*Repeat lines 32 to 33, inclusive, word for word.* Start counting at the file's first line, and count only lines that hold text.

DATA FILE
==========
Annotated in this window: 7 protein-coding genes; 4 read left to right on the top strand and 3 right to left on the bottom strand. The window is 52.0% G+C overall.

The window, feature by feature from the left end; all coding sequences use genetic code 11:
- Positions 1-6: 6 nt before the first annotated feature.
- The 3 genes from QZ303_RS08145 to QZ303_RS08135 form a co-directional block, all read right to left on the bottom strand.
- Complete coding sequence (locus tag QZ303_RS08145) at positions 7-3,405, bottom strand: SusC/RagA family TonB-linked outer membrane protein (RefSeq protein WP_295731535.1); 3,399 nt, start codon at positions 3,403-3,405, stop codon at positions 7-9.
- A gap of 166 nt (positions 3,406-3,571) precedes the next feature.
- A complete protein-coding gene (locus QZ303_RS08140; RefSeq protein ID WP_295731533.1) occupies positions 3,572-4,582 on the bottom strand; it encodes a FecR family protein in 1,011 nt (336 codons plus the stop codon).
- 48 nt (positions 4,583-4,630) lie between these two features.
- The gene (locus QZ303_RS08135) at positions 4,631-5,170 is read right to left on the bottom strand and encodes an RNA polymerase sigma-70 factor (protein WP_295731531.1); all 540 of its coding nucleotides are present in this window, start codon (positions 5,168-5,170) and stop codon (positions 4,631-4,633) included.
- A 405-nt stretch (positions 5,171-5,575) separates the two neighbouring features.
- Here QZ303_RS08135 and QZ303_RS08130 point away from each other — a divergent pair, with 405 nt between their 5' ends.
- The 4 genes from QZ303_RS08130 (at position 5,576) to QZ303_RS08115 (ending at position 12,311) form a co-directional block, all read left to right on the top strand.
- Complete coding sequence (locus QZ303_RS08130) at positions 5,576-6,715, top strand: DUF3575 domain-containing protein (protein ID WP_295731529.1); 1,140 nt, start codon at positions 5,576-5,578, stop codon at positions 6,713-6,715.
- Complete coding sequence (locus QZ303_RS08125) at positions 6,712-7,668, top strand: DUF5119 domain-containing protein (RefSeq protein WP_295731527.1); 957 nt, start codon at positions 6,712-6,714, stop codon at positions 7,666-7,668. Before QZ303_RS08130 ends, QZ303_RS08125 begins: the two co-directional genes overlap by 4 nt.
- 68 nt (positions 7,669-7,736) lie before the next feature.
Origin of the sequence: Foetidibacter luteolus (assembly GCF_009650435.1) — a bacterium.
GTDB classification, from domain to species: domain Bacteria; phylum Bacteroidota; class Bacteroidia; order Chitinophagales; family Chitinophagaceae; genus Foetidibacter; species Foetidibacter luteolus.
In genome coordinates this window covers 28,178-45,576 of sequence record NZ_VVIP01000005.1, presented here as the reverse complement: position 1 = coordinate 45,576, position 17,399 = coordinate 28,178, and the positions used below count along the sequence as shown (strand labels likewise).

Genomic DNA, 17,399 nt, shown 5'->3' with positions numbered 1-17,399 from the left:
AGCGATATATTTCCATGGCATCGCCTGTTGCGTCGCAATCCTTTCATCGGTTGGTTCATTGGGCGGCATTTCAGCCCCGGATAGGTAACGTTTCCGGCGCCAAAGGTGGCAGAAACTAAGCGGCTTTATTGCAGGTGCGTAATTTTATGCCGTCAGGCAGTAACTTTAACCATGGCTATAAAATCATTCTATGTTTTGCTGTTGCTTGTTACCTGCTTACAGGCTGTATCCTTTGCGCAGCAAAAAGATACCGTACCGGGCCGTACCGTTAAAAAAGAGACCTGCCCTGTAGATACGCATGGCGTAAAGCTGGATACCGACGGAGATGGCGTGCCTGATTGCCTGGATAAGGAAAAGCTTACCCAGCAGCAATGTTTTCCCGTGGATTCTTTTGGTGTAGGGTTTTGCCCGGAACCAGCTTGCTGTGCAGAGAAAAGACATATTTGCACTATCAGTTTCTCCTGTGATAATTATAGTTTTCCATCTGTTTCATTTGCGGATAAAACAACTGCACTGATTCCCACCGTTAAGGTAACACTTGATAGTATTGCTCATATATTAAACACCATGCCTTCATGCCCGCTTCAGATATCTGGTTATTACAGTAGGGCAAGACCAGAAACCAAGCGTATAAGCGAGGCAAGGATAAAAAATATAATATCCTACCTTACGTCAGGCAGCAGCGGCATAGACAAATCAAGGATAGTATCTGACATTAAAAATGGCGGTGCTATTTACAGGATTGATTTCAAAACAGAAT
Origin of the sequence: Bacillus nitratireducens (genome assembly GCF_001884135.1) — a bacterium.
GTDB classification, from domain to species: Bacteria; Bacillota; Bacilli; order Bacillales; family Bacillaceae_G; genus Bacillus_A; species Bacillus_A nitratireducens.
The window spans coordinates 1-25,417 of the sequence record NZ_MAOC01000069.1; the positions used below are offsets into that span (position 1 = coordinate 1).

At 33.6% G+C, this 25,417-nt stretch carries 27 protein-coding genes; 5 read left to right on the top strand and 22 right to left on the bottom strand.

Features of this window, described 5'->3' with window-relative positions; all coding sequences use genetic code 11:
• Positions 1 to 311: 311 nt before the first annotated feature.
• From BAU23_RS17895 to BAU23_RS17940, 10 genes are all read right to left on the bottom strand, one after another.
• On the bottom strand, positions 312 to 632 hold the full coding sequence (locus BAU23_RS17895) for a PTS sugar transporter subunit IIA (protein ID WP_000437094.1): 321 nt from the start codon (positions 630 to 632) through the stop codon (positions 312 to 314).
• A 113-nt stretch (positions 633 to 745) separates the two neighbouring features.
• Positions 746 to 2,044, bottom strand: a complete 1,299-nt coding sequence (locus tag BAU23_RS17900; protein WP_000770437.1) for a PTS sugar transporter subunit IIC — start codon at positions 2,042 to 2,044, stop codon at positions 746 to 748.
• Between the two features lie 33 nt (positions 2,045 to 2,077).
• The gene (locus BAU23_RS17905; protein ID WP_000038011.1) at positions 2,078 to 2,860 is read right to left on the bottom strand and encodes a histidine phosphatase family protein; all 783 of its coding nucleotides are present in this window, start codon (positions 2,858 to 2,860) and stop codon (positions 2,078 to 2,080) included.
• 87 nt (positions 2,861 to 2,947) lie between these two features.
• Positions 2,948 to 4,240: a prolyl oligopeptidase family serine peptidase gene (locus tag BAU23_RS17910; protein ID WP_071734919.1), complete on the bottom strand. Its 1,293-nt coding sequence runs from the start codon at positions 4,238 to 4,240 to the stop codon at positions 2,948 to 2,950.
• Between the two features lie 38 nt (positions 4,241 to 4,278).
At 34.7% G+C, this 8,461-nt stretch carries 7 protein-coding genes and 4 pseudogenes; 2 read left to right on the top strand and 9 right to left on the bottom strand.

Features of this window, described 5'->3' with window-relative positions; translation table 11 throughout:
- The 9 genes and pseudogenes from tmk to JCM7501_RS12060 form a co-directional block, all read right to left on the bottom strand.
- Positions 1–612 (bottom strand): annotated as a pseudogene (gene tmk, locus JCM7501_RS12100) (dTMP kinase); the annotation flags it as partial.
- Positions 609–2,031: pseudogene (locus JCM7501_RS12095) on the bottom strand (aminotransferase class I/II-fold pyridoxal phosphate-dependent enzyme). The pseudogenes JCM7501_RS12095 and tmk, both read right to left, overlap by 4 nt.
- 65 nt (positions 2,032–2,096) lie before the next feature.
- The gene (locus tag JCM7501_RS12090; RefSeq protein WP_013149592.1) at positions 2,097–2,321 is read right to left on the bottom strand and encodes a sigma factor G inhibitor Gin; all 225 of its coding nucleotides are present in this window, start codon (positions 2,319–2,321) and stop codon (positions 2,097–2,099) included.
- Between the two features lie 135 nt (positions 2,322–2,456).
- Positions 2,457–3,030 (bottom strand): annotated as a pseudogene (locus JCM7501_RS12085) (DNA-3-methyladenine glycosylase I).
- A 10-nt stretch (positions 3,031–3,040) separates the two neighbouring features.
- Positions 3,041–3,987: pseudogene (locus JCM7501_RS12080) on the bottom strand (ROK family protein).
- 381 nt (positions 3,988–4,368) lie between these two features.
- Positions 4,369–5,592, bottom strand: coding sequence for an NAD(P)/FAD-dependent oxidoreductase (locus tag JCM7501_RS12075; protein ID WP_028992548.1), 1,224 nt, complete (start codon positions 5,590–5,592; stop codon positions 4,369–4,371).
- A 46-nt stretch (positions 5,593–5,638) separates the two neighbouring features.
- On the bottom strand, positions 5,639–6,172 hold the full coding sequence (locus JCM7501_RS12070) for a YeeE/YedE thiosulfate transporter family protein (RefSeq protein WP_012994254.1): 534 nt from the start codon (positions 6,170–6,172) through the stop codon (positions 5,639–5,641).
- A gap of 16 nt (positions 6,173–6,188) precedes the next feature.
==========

• The gene (locus BAU23_RS17905; protein ID WP_000038011.1) at positions 2,078 to 2,860 is read right to left on the bottom strand and encodes a histidine phosphatase family protein; all 783 of its coding nucleotides are present in this window, start codon (positions 2,858 to 2,860) and stop codon (positions 2,078 to 2,080) included.
• 87 nt (positions 2,861 to 2,947) lie between these two features.